Aspects of the present disclosure involve a non-transitory computer readable medium, storing instructions for generating a multi-layer hybrid model power generation prediction, the instructions involving extracting features from historical data of one or more renewable energy systems and the one or more weather forecasts systems; generating a layer 1 prediction model from the extracted features; generating a plurality of layer 2 prediction models based on one or more of an output from the layer 1 prediction model, an output from layer 3 prediction models, and the extracted features; generating the at least one layer 3 hybrid prediction model based on an output of a selection of layer 2 prediction models from the plurality of layer 2 prediction models; and executing the at least one layer 3 hybrid prediction model on new data received from the one or more renewable energy systems and the one or more weather forecasts systems to provide prediction on power generation of the one or more renewable energy systems.

Aspects of the present disclosure involve a system for generating a multi-layer hybrid model power generation prediction, the system involving means for extracting features from historical data of one or more renewable energy systems and the one or more weather forecasts systems; means for generating a layer 1 prediction model from the extracted features; means for generating a plurality of layer 2 prediction models based on one or more of an output from the layer 1 prediction model, an output from layer 3 prediction models, and the extracted features; means for generating the at least one layer 3 hybrid prediction model based on an output of a selection of layer 2 prediction models from the plurality of layer 2 prediction models; and means for executing the at least one layer 3 hybrid prediction model on new data received from the one or more renewable energy systems and the one or more weather forecasts systems to provide prediction on power generation of the one or more renewable energy systems.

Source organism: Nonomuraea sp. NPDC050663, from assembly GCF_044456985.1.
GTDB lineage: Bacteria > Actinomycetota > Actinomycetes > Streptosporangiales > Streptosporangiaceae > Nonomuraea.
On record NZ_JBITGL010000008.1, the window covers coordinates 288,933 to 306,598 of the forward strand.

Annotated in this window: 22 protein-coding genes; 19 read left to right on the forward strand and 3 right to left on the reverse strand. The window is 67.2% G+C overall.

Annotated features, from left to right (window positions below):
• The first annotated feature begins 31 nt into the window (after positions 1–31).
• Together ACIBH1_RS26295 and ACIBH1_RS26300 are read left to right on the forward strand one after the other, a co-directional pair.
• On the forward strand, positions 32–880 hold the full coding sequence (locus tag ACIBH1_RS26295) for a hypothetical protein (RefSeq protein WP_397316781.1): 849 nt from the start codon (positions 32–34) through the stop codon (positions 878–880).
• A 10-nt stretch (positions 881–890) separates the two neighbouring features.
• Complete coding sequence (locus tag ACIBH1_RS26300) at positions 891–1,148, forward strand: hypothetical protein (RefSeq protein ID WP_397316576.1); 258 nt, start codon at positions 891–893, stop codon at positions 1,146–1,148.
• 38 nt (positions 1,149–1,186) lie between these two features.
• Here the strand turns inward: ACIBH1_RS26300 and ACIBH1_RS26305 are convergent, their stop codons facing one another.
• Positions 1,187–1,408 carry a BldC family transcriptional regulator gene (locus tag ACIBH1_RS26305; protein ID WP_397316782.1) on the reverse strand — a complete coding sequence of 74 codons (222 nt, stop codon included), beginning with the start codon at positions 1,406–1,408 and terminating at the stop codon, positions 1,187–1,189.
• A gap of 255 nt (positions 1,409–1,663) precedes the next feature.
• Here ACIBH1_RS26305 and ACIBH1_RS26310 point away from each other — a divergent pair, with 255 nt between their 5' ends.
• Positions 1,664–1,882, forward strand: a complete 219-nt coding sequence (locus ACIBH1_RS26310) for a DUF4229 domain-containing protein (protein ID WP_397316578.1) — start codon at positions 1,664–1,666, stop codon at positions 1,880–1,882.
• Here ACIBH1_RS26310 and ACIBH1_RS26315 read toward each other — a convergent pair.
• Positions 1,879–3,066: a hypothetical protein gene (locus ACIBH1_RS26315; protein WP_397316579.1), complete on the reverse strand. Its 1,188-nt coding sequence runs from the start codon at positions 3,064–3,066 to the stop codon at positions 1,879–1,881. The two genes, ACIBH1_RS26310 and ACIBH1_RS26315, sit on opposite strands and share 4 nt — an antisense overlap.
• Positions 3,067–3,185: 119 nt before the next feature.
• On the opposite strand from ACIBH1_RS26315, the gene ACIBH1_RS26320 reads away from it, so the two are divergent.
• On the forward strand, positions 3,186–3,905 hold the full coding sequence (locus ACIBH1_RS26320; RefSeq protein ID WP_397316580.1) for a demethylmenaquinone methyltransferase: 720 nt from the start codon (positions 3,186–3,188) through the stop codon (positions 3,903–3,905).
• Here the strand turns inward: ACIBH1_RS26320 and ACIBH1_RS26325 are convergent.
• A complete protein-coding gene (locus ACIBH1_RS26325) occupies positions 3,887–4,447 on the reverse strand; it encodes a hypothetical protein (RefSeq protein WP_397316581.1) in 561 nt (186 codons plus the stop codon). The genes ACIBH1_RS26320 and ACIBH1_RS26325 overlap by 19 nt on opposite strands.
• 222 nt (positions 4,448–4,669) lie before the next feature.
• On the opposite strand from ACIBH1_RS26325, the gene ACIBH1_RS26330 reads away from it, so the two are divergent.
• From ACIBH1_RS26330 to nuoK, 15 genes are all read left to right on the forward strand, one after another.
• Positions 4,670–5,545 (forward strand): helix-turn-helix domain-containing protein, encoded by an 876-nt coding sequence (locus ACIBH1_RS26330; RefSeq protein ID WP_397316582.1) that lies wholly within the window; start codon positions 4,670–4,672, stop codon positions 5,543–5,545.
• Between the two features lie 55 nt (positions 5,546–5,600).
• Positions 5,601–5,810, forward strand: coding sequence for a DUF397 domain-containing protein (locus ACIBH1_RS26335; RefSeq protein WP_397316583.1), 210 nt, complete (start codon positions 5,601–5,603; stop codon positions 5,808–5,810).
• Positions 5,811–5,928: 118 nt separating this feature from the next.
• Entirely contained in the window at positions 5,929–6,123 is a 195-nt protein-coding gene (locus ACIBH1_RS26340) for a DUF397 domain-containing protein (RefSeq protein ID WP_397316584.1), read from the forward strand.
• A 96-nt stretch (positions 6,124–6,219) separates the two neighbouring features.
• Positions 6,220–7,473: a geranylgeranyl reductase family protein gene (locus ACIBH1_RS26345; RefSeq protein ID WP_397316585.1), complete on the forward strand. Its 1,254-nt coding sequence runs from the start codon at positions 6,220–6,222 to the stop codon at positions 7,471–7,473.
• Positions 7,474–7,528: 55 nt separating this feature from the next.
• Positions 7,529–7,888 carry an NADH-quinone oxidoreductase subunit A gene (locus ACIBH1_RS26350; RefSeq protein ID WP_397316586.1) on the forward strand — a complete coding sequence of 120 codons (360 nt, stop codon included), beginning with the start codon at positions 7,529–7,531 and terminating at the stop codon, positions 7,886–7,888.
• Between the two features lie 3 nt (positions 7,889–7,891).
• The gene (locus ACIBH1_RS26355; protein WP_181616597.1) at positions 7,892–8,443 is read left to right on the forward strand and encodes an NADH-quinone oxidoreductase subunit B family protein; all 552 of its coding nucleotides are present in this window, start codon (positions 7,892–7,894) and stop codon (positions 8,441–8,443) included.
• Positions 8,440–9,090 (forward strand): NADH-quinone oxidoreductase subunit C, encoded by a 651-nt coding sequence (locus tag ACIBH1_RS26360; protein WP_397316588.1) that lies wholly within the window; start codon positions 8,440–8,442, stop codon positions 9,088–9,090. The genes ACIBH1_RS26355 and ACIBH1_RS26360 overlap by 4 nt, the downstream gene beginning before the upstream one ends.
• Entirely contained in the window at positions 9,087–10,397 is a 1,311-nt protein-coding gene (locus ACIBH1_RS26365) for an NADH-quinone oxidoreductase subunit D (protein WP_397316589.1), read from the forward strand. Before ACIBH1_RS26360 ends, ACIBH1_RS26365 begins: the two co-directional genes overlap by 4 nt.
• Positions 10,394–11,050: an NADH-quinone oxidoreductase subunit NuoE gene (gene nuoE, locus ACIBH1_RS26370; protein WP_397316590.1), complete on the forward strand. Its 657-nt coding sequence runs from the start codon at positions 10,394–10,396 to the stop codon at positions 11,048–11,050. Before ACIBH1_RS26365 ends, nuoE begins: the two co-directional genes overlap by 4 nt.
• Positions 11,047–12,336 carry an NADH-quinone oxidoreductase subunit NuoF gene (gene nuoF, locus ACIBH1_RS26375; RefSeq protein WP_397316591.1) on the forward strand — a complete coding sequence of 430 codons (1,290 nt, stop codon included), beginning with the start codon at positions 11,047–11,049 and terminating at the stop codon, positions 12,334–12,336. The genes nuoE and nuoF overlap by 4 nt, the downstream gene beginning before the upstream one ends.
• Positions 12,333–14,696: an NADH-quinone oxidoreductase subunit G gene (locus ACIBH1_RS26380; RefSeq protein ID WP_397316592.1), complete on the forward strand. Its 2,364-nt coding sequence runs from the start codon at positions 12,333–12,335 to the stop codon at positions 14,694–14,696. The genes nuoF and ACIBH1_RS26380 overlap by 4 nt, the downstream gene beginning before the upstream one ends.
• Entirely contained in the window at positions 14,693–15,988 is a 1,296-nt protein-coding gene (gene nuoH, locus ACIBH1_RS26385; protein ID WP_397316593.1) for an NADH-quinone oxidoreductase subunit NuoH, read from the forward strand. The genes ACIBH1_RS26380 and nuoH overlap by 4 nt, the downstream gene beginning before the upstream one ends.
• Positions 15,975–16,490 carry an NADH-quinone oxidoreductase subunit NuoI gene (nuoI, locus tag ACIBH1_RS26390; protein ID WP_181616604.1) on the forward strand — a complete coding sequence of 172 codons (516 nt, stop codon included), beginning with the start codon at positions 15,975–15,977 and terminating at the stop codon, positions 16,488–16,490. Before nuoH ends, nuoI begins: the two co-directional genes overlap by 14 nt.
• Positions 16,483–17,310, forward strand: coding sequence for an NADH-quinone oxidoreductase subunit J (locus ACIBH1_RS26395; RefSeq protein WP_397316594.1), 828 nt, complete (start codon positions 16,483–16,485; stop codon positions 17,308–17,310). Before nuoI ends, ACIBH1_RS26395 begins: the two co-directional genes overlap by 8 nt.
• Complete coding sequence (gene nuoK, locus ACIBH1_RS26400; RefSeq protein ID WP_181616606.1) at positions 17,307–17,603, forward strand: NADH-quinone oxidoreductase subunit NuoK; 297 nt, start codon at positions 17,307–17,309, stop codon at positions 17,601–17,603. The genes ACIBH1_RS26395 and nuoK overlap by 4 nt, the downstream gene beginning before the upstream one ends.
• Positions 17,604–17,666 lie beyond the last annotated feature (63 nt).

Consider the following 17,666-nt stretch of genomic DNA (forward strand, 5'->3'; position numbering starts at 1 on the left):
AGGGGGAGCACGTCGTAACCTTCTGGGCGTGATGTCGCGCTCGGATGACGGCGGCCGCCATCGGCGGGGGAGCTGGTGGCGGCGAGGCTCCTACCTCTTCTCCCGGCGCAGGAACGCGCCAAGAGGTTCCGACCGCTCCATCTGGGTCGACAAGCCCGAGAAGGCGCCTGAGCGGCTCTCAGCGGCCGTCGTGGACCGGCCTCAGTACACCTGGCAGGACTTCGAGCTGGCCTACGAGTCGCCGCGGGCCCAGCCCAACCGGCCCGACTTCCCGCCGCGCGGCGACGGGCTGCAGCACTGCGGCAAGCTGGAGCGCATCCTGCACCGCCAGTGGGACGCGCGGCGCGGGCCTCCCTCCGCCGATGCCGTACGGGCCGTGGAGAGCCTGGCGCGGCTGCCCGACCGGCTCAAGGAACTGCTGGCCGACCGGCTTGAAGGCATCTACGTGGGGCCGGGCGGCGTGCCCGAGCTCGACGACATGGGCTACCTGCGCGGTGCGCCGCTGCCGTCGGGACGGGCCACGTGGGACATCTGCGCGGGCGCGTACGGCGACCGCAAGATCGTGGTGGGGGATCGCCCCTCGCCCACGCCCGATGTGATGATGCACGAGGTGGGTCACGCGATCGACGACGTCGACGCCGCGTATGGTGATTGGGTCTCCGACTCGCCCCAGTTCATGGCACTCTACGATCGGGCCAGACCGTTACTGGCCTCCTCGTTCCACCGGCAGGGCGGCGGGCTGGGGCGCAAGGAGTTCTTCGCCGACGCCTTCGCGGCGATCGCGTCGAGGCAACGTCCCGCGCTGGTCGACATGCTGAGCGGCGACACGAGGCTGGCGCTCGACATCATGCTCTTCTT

Aspects of the present disclosure involve a management apparatus involving a processor configured to extract features from historical data of one or more renewable energy systems and the one or more weather forecasts systems; generate a layer 1 prediction model from the extracted features; generate a plurality of layer 2 prediction models based on one or more of an output from the layer 1 prediction model, an output from layer 3 prediction models, and the extracted features; generate the at least one layer 3 hybrid prediction model based on an output of a selection of layer 2 prediction models from the plurality of layer 2 prediction models; and execute the at least one layer 3 hybrid prediction model on new data received from the one or more renewable energy systems and the one or more weather forecasts systems to provide prediction on power generation of the one or more renewable energy systems.